So let’s look into the different CAT tools and see what various benefits or downfalls exist. First and foremost, let us establish that Integrated Translation Environments pretty much operate in the same way; the basic functionality of all of them is the displaying of source and target text and translation memory matches. If all you are looking for is a program to assist in the translation of MS office documents, by all means, buy a CAT tool as a commodity and go for the lowest price.


    For many, the native operating system of a tool is the biggest attraction. Some tools only run on Windows, some are web-based, and others run on java and are thus able to be run on any operating system. The two most prevalent programs, Trados Studio and MemoQ, run natively on Windows but can be run on OS X in a cross platform solution – a virtual machine. There is an issue when running these programs in a parallel environment that Mac users need to be aware of: these programs need to have the Windows folder structure (c:\) mapped in order to function; if the shared folder structure (psf\) is used, the programs will crash.


    Java platform-based tools are appealing because Java works on Windows, OS X, and Linux-based operating systems. The downside of these tools is that with the current tools available, there is limited functionality. Java platform based tools include OmegaT, Wordfast, and GlobalSight.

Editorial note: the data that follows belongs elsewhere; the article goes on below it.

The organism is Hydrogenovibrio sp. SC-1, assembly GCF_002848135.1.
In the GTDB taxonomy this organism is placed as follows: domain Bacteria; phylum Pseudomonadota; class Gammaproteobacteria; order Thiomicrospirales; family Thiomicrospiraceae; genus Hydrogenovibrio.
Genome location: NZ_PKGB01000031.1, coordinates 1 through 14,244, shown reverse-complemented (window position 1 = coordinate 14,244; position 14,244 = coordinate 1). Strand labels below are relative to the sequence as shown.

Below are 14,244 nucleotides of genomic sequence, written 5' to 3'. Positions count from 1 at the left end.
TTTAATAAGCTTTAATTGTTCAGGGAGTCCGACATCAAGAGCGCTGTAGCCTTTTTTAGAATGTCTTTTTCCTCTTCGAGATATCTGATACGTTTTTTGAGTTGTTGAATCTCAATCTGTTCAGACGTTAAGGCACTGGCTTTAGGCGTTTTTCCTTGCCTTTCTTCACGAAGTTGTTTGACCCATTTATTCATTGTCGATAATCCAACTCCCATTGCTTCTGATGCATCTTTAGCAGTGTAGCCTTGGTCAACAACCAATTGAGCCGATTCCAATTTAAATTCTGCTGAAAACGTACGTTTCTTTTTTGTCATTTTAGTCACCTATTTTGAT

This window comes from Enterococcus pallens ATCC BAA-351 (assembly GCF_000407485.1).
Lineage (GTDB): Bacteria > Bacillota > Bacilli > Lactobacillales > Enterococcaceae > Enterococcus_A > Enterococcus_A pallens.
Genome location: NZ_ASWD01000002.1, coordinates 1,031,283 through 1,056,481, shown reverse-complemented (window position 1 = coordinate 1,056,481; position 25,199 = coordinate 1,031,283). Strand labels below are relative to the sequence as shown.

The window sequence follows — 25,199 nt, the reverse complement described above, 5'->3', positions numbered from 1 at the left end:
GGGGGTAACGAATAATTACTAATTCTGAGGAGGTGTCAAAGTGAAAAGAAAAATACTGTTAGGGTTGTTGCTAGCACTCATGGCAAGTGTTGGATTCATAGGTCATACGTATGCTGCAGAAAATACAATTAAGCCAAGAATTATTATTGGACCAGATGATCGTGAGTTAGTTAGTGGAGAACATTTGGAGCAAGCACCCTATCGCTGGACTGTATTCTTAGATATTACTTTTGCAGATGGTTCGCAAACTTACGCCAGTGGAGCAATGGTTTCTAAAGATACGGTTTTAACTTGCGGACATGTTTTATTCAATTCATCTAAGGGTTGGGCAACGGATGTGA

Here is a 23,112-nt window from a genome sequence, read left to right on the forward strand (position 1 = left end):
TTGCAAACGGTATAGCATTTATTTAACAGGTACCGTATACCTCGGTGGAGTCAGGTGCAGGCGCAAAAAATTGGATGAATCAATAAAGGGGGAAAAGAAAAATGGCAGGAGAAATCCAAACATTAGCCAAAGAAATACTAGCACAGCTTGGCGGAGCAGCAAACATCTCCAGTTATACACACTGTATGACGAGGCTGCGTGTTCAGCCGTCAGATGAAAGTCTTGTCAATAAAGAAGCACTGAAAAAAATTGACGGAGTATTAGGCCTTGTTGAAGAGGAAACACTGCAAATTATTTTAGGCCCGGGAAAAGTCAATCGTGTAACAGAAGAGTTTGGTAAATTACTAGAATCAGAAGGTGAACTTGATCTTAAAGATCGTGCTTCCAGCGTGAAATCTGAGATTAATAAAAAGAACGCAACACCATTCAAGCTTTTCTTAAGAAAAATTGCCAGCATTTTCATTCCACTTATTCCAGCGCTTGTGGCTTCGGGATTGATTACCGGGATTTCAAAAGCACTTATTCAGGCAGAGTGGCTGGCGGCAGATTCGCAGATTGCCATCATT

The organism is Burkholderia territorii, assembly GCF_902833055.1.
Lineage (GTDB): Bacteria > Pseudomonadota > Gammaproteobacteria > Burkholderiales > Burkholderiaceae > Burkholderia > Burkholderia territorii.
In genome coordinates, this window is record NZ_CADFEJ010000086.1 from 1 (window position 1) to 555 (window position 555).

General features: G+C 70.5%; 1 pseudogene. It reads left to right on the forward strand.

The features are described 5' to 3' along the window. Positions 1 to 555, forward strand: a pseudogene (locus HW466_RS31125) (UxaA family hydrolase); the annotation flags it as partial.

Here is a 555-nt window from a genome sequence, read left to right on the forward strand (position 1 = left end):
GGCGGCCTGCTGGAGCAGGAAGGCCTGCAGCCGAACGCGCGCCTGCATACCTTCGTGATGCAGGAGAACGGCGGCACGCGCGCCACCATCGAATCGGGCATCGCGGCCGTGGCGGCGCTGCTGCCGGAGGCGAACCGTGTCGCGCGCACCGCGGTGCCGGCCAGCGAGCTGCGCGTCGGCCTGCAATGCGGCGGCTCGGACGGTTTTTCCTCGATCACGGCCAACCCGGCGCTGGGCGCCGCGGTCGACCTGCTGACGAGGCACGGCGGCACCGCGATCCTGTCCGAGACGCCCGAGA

Wordfast


    The most common of the Java platform based tools would be Wordfast. Wordfast exists in four different versions, Wordfast Classic, Wordfast Pro (3), Wordfast Anywhere, and Wordfast Server. For the purposes of addressing freelance translators, I will only be discussing Wordfast Pro 3. Wordfast Classic is an MS Office add-in (a set of macros) and relies on antiquated technology; Wordfast Anywhere is free, web-based, and is greatly limited in functionality in comparison with other tools available. In addition, Wordfast Autoaligner for Wordfast Anywhere is quite possibly the worst alignment tool ever imagined. With Autoaligner, you upload the files you would like to align, it identifies the source and target files (which can be switched), you put in your e-mail address, and it sends you a translation memory – because we all know running alignments are always just as easy as that.